CIA director Michael Hayden says his agency wants to use every inch of US law to protect the American people, but that it does not go beyond the legal way to carry out its duty. From VOA's New York Bureau, Mona Ghuneim reports.
Amidst criticism that the CIA misallocated funds, didn't do enough to counter terrorist threats and violated civil liberties, Hayden defends the agency's actions and says it did nothing illegal. He says that in free societies like the United States, intelligence services must operate within strict limits and that the CIA works within legal boundaries both here and abroad.
"Those boundaries here in America reflect the principles of the republic that are most worth defending. We at CIA work very hard to live up to them even as we operate in the shadow world of espionage," he said.
Hayden says that the CIA has an obligation to conform to the nation's free society laws and philosophy, and not the other way around. But, he says, it is not always easy when the external threat is so elusive. He says the war on terror is unlike any war the United States has ever fought. It requires more intelligence than actual warfare.
"In the post 9/11 era, intelligence is more crucial to the security of the republic than ever before. We're now in an age in which our primary adversary is easy to kill - he's just very hard to find," he said.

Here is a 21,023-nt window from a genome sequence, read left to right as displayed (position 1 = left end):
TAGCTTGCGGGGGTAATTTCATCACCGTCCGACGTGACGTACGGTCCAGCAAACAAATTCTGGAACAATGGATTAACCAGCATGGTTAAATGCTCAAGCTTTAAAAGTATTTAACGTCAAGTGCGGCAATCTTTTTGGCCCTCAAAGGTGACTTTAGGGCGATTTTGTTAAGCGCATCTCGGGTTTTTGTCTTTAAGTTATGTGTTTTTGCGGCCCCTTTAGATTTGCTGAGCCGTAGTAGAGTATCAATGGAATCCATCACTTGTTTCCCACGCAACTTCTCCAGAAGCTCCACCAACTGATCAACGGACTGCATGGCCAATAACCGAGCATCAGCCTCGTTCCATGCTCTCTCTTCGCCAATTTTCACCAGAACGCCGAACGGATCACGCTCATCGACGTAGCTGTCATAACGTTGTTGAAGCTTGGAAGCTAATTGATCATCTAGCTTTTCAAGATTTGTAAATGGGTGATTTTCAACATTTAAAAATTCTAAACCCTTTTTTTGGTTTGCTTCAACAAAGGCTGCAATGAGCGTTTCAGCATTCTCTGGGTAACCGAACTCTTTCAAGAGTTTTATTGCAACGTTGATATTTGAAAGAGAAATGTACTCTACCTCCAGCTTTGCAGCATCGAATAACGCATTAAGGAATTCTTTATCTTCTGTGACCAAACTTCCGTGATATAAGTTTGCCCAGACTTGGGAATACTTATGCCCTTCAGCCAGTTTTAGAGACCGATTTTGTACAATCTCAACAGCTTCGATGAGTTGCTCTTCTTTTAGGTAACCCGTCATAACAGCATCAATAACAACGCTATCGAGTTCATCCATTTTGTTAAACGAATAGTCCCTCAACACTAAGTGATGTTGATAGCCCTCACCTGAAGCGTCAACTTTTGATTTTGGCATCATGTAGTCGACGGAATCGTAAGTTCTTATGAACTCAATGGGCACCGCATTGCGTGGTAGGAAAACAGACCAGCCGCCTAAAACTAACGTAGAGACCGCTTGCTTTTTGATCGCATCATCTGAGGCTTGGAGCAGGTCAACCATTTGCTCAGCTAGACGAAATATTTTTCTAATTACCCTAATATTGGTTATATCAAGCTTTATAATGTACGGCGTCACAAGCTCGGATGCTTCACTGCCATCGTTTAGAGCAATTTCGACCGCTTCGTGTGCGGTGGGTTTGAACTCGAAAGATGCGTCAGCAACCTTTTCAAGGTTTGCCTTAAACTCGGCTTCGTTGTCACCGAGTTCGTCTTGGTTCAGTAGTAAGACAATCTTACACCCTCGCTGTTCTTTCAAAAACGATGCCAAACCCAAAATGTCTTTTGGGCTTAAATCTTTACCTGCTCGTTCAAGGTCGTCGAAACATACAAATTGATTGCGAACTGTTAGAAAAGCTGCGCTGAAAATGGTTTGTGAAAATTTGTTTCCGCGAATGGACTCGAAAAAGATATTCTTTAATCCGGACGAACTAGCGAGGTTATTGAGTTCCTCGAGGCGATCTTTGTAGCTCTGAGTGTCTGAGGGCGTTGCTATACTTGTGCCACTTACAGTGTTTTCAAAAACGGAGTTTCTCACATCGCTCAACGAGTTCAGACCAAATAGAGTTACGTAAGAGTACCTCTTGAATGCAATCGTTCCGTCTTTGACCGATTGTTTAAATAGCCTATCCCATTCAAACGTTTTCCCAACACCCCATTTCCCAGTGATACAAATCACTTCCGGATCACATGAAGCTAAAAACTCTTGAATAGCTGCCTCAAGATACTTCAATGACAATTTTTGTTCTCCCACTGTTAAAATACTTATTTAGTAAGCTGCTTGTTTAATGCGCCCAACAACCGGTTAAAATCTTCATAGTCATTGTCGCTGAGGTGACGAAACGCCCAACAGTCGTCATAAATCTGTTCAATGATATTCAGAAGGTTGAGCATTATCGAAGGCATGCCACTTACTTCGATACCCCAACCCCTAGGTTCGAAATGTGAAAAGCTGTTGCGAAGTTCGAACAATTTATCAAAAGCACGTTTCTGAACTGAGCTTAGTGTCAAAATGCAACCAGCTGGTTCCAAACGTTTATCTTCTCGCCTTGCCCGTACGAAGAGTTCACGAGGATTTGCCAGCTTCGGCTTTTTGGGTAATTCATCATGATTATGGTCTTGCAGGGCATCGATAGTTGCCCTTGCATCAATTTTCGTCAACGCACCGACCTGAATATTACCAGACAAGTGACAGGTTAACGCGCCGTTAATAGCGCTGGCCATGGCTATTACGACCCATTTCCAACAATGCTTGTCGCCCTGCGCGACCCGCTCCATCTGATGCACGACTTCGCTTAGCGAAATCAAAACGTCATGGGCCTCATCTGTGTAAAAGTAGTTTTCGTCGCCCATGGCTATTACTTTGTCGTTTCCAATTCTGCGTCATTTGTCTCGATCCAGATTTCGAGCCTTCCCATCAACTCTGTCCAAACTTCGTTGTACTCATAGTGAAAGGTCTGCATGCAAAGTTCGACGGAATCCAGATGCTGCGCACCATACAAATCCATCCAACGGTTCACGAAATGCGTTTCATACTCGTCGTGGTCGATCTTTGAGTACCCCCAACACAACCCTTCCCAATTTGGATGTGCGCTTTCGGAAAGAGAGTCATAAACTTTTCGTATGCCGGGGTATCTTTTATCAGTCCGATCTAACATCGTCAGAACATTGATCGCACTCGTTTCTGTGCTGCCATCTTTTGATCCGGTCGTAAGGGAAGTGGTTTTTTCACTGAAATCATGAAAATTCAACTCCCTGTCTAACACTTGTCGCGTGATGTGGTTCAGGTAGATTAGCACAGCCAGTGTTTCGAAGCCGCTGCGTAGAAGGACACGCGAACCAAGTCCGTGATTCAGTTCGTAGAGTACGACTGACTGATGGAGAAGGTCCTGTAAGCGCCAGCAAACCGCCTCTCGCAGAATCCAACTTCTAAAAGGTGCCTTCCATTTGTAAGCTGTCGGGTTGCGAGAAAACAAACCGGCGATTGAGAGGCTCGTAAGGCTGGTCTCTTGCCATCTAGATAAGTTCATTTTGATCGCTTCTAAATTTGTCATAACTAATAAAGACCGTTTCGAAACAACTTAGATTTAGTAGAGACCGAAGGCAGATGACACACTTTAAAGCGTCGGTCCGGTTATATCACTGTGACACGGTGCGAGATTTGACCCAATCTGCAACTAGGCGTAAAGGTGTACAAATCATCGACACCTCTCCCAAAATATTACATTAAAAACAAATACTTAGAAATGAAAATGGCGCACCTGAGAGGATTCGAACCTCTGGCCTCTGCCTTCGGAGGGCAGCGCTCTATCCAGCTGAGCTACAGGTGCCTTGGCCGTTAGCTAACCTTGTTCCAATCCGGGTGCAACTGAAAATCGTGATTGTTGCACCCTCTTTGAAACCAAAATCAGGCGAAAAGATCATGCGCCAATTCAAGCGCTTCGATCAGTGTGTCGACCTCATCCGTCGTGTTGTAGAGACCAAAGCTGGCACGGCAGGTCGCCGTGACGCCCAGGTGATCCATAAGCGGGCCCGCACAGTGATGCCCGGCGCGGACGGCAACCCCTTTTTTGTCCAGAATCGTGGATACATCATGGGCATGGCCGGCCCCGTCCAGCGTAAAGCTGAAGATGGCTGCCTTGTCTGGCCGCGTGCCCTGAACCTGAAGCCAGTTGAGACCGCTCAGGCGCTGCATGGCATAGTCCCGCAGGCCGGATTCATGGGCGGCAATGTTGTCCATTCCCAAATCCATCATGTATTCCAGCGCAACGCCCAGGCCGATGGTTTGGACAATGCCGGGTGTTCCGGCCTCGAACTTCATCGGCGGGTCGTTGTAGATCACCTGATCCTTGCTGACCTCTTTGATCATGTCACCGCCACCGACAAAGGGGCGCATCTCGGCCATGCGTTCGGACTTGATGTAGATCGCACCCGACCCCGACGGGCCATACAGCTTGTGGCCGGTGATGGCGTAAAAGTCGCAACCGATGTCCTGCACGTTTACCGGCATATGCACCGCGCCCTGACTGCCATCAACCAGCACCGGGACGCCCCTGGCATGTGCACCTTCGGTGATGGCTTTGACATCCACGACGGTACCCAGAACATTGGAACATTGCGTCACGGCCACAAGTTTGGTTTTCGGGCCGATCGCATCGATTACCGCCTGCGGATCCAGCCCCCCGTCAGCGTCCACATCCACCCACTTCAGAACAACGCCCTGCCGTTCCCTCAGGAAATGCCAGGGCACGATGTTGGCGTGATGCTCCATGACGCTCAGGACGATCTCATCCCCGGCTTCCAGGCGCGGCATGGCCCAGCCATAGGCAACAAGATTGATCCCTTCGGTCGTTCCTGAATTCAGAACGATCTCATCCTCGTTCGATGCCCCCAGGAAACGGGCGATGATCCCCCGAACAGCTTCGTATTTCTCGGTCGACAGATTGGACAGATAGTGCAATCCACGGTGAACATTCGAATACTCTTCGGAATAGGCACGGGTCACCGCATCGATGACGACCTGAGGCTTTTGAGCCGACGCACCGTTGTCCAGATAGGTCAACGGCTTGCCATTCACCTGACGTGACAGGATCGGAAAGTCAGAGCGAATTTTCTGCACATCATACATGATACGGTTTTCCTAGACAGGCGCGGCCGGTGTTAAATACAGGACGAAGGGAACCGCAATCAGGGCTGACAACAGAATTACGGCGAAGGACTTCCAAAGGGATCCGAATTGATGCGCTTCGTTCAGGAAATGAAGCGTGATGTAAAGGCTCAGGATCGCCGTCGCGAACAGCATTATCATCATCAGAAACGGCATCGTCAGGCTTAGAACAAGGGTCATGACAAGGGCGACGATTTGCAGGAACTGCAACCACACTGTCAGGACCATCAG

Hayden says the emphasis on intelligence in the last five years is understandable and he defends the CIA's current programs of detaining, interrogating and sometimes rendering prisoners to or from foreign governments.
Hayden spoke at the private Council on Foreign Relations in New York Friday in light of a newly released report by the CIA's Office of the Inspector General (O.I.G.), which says the agency failed to develop an effective counterterrorism strategy before the September 11 attacks.
Hayden says New York, which like the rest of the nation is preparing to mark the sixth anniversary of 9/11, is still strong and vibrant, but that September 11, 2001 will always have an effect on the perception of the city. "I think it's very unlikely that there will ever come a time when a CIA director visits New York and his or her thoughts aren't shaped by 9/11. We're at war and this city has been a battlefield in that war," he said.
As the US government now analyzes a new video said to be of al-Qaida chief Osama bin Laden reportedly declaring that the United States is vulnerable, despite economic and military power, it's hard to tell how long this war will last.